Tuesday, December 20, 2005

Waiting for Heaven

From Maggi

Years ago now, just before Christmas, one of my best and closest friends died in his 20's from cancer. We had prayed and hoped for months that there would be a cure, or even a miracle. But as Randy got weaker and thinner, one by one we began to give up on the hope that he would live. It was clear that our prayers were not being answered the way we wanted. I began to pray for his future "life" in terms of the mystical beyond, not physical healing. He had been an aircraft engineer, and loved flying. Sometimes he used to talk about his fantasy that he could fly with God through the universe, looking at the stars and planets. I began to think that was a good metaphor for the timeless, spaceless sinking into God that death might be like.

Sometimes I think the waiting of Advent - waiting for God to break into our world with salvation and redemption - can, if we aren't careful, turn into a fixed idea of what it is we're waiting for. We gather ideas and images of what the redemption will look like, what needs to happen in order for our salvation to be complete. And sometimes when redemption comes it is not at all in the shape we anticipated. Sometimes it doesn't even look particularly redemptive. Sometimes a redemptive moment is disguised under moments of shock and grief, and we have to wait a while. Only when the shock of events begins to recede do we begin to understand that redemption is hidden in the shadows of current events, waiting to dawn on us when the right moment comes.

Death seems pretty bleak as an answer to prayer. But even a shortened life still has its impact. Even now, years later, I still sometimes think I see Randy's extraordinary clear blue eyes looking into mine, searching for honesty, looking for the answer I'm afraid to articulate. Even now, his legacy to me is to make me brave enough to tell the truth, to myself most of all, regardless of whether other people approve.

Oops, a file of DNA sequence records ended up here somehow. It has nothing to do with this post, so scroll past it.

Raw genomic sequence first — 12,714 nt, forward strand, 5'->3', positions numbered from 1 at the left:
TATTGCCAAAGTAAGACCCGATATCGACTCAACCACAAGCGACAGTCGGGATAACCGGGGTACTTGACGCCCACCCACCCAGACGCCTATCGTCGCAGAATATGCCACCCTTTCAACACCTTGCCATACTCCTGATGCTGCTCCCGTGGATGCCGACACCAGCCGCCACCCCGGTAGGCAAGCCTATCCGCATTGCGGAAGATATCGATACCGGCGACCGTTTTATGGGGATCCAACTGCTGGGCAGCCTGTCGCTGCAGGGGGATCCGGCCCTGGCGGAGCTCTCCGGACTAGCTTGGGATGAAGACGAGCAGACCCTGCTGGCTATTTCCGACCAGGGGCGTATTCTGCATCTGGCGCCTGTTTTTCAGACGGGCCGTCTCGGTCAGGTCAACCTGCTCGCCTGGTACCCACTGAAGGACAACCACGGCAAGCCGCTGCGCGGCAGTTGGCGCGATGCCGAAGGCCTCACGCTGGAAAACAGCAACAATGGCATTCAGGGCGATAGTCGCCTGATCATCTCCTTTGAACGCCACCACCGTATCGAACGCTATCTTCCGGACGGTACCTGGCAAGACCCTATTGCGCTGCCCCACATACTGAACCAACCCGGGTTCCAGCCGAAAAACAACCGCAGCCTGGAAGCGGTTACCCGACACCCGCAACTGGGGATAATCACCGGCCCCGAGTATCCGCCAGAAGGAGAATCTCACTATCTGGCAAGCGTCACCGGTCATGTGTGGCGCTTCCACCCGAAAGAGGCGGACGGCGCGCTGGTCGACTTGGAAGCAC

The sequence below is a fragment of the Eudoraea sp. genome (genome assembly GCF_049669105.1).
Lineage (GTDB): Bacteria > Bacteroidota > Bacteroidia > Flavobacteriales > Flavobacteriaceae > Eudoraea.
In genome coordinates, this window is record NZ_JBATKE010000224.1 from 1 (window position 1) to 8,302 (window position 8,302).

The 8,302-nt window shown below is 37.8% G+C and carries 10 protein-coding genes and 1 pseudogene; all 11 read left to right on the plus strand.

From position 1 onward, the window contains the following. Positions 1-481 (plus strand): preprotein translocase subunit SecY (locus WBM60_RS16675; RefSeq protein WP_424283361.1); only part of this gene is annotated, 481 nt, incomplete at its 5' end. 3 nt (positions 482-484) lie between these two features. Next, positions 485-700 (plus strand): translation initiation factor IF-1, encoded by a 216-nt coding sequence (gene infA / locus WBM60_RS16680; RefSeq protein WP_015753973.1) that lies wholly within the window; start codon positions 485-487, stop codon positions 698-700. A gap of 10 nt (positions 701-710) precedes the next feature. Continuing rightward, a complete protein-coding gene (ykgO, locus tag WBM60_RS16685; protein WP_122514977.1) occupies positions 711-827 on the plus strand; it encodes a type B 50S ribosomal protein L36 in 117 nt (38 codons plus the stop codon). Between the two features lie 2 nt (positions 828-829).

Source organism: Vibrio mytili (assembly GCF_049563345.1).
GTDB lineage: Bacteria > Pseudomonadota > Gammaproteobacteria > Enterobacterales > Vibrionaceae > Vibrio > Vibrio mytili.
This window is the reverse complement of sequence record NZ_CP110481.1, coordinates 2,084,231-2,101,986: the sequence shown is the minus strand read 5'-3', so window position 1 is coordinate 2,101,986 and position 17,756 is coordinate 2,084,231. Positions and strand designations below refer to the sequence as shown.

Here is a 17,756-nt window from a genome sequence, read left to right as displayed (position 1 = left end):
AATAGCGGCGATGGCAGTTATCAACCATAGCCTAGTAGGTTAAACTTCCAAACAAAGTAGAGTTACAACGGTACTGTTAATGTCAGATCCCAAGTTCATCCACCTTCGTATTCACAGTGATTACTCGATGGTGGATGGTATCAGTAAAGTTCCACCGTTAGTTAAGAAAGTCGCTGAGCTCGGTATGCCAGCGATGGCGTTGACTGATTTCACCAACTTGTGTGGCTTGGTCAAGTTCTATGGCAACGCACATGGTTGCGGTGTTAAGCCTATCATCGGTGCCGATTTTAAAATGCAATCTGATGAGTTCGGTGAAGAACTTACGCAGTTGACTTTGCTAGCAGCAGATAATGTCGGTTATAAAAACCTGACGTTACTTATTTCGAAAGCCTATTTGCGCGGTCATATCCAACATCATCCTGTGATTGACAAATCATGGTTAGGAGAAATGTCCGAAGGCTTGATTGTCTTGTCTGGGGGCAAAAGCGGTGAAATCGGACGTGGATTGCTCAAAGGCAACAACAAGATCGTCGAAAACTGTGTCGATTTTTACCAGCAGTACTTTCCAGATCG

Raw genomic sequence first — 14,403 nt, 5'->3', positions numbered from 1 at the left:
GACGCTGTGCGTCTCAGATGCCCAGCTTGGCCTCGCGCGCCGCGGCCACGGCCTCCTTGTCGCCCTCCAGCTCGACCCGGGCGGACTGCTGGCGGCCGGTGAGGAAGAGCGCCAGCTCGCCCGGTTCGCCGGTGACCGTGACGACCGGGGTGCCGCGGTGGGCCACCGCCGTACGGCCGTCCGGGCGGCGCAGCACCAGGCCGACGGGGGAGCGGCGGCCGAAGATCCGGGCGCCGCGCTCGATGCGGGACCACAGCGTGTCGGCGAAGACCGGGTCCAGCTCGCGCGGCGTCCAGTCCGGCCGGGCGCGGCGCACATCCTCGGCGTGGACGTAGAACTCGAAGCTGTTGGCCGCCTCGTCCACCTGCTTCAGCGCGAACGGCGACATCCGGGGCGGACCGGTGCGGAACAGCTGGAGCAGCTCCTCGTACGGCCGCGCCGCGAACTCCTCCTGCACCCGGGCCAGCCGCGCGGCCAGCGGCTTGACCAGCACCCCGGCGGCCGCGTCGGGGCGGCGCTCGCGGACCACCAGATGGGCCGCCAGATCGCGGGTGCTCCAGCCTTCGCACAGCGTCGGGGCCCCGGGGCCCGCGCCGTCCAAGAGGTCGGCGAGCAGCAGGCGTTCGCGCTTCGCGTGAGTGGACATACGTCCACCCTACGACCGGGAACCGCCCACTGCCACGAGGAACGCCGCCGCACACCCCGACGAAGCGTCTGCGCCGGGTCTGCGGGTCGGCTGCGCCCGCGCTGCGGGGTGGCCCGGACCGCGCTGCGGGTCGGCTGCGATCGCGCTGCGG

Earlier this year I collected up a lot of poems and prayers about death while I was planning a memorial service. I came across this one, which was originally written for Jonny's father . It fits the theme rather aptly of transforming our idea of what we are waiting and praying for. Sometimes our prayers get answered, but not at all in the way we've envisaged.

it was a marvellous healing;
after the months of asking,
of waiting;
after the desperate, slow deterioration,
the warring tides
of faith and doubt:
to be released in an instant,
from every pain.
it was as if the very molecules of his flesh
had been infused, invaded,
with the life of God,
until he was filled, fit to burst,
with the Shalom, the peace,
of the Father's rule.
limbs that had fallen flaccid with weakness
waved and danced with joy;
lungs that had so utterly failed him
sang out with strength and boldness.

he ran
through the unfamiliar sunlight,
drinking it in,
experiencing all at once
the thousand and one feelings
that for so long had been denied him.

it was a marvellous healing:
to be so totally restored,
made whole,
it had just surprised him,
a little,
that he had had to die
to receive it.

(gerard kelly)

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